sleep terror


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Related to sleep terror: sleep apnea, sleep paralysis, Sleep walking

night ter·rors

(nīt' ter'ŏrz),
A childhood disorder in which a child awakes screaming with fright, the distress persisting for a time during a state of semiconsciousness.

sleep terror

The abrupt awakening from sleep with behaviour consistent with terror, which is most common in preadolescent boys, but may occur in girls and extend into adulthood

sleep terror

A childhood phenomenon featuring sudden screaming, an appearance of severe agitation, apparent inability to recognize faces or surroundings, return to sleep and no subsequent memory of the event. Sleep terror appears to be harmless and ceases in adolescence. Also known as night terror.
References in periodicals archive ?
8221; And to continue the horror theme of the brand, Sleep Terror released a series of creature feature shirts, including a tribute to Count Orlok from the 1922 film Nosferatu.
Sleep Terror Clothing's t-shirts retail for $26 on their webstore www.
Given the paucity of knowledge surrounding the presentation of, and factors associated with, sleep terrors in children with DDs it is a shame that the clinical descriptions of the children and their episodes are limited and the diagnoses of sleep terrors are based upon the opinion of a single clinician, without any polysomnographic data to support the diagnosis.
8220;With the Sleep Terror Winter line, I wanted to incorporate a dark and ominous aesthetics to introduce t-shirts based on popular nightmares such as Pulling Teeth and The Monsters Under the Bed.
Parasomnias most likely to be encountered in clinical practice are namely, sleepwalking, sleep terrors, confusional arousals, REM sleep behaviour disorder (RBD) and nightmares.
Unlike sleep terrors, nightmares are remembered vividly the next morning and often involve themes such as fear, failing, danger, confusion, and being assaulted or chased.
Our results show that there is a substantial effect of genetics factors in sleep terrors," ABC Online quoted Dr Bich Hong Nguyen, of the Sleep Disorders Centre at Montreal's Sacre-Coeur Hospital, as saying.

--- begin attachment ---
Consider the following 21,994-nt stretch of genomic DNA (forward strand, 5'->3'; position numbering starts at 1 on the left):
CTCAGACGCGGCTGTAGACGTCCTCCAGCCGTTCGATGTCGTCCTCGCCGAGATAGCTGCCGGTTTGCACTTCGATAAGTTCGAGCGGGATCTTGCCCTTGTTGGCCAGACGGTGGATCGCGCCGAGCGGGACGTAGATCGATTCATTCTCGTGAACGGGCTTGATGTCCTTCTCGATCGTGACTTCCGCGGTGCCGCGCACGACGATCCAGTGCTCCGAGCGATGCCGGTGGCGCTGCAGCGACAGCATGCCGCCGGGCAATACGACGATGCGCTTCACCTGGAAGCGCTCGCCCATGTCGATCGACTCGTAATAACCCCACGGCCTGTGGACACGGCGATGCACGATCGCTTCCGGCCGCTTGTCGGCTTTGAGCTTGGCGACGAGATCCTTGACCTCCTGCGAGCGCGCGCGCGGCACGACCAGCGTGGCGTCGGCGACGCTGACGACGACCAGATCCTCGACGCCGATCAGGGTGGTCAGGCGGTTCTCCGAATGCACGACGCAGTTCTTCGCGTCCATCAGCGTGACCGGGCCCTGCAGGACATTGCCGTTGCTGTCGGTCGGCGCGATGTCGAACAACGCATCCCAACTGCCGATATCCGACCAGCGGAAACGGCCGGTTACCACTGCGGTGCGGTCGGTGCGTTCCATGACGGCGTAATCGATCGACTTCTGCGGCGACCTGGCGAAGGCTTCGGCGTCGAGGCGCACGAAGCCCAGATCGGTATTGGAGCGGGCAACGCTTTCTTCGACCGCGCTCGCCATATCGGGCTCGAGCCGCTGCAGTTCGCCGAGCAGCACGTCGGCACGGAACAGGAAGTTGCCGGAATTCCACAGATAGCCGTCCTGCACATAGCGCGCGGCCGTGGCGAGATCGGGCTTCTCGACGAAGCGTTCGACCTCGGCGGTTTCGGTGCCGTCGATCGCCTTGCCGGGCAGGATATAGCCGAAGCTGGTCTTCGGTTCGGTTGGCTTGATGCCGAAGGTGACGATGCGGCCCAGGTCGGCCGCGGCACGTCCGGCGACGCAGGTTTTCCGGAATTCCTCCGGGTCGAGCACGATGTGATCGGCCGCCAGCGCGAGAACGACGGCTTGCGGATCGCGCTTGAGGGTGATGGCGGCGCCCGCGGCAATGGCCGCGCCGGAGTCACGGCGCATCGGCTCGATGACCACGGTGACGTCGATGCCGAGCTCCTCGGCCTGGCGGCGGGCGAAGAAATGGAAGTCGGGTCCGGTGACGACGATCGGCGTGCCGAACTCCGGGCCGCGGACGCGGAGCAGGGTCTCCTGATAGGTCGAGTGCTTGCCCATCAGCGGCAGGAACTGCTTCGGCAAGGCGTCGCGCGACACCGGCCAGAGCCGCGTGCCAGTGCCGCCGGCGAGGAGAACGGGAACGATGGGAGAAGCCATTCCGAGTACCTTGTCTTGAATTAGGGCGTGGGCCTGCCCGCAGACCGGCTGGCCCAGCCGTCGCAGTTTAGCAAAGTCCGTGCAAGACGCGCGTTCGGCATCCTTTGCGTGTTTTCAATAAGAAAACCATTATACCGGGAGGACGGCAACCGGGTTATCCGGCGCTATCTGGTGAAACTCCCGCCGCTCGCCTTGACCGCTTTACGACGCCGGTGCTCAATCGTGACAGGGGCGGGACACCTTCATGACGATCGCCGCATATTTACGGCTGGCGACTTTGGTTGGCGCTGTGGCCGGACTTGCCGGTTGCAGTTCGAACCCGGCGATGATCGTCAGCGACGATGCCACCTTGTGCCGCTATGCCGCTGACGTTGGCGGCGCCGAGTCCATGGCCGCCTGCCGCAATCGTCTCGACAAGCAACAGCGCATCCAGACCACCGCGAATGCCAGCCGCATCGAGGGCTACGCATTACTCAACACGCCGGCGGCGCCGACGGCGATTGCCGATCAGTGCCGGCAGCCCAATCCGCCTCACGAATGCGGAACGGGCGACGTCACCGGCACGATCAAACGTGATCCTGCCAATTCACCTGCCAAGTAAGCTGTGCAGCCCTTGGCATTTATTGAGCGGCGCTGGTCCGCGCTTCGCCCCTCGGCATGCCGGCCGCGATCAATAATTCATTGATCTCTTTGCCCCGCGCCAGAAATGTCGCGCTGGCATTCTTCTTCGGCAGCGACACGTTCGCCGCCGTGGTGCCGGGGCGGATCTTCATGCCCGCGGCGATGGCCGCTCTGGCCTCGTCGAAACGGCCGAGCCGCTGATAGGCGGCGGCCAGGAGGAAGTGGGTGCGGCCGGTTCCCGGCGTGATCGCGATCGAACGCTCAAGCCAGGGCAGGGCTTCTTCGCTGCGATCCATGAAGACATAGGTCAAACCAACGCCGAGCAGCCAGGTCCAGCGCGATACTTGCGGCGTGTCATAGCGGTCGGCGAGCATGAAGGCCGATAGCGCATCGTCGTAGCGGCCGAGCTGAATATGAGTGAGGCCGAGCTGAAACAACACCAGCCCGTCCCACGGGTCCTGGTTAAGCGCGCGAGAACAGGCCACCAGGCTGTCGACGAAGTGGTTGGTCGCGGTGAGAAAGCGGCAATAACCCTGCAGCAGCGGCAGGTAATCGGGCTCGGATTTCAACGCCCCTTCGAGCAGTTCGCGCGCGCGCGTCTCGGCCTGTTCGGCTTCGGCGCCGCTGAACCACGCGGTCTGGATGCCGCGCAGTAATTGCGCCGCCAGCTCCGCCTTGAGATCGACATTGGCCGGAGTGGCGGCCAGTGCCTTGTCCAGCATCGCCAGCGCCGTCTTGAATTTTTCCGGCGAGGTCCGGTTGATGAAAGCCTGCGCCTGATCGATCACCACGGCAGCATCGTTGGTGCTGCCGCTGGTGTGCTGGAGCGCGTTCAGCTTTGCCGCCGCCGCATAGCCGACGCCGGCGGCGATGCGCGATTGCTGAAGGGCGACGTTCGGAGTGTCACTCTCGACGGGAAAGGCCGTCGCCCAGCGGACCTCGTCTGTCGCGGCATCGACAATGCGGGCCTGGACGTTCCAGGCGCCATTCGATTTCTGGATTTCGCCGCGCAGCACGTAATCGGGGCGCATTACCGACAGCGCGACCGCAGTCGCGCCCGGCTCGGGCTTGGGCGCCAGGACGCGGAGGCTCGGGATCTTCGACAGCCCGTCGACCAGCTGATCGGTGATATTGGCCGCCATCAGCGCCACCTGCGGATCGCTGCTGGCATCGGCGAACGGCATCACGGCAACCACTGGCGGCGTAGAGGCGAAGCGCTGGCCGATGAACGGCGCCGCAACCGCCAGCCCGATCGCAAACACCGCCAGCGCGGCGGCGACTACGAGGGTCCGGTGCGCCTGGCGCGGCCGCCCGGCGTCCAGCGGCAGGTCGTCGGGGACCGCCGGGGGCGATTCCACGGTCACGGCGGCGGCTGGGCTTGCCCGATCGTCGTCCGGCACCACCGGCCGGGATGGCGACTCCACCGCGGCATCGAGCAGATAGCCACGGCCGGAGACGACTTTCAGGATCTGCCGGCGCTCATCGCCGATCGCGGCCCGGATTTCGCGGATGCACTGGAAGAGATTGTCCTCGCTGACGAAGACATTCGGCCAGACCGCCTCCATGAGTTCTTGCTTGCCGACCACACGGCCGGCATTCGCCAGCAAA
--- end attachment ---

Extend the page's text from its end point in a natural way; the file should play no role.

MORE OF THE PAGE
Non-REM parasomnias, also termed "arousal disorders", such as Confusional Arousals, Sleep Terrors, or Sleep Walking can be considered "primary sleep disorders" or "secondary" when associated with an identifiable cause such as a seizure disorder, obstructive sleep apnea, nocturnal cardiac ischemia, or nocturnal paroxysmal dystonia, for example.
Parasomnias, including sleepwalking, sleep terrors, and confusional awakening, are common in young children.
Sleep terrors (sometimes called pavor nocturnus in children and incubus attack in adults) are marked by a sense of confusion upon wakening and there is an absence of recall of elaborate dream imagery.
Nocturnal panic is not related to sleep terrors or nightmares, which occur during stage 4 sleep, the psychologist continued.
DATA WATCH Sleep Disorders in Children Age Group Early Late Preschool Elementary Elementary Sleep Problem (N=399) (N=286) (N=213) Sleep-disordered breathing 8% 13% 14% Excessive daytime sleepiness 11 17 21 Sleepwalking 9 19 19 Sleep terrors 39 22 20 Nocturnal bruxism 32 33 28 Two or more insomnia symptoms 21 13 23 Bedtime resistance 29 28 23 Age Group Middle School Sleep Problem (N=140) Sleep-disordered breathing 12% Excessive daytime sleepiness 20 Sleepwalking 17 Sleep terrors 13 Nocturnal bruxism 16 Two or more insomnia symptoms 18 Bedtime resistance 13 Source: J.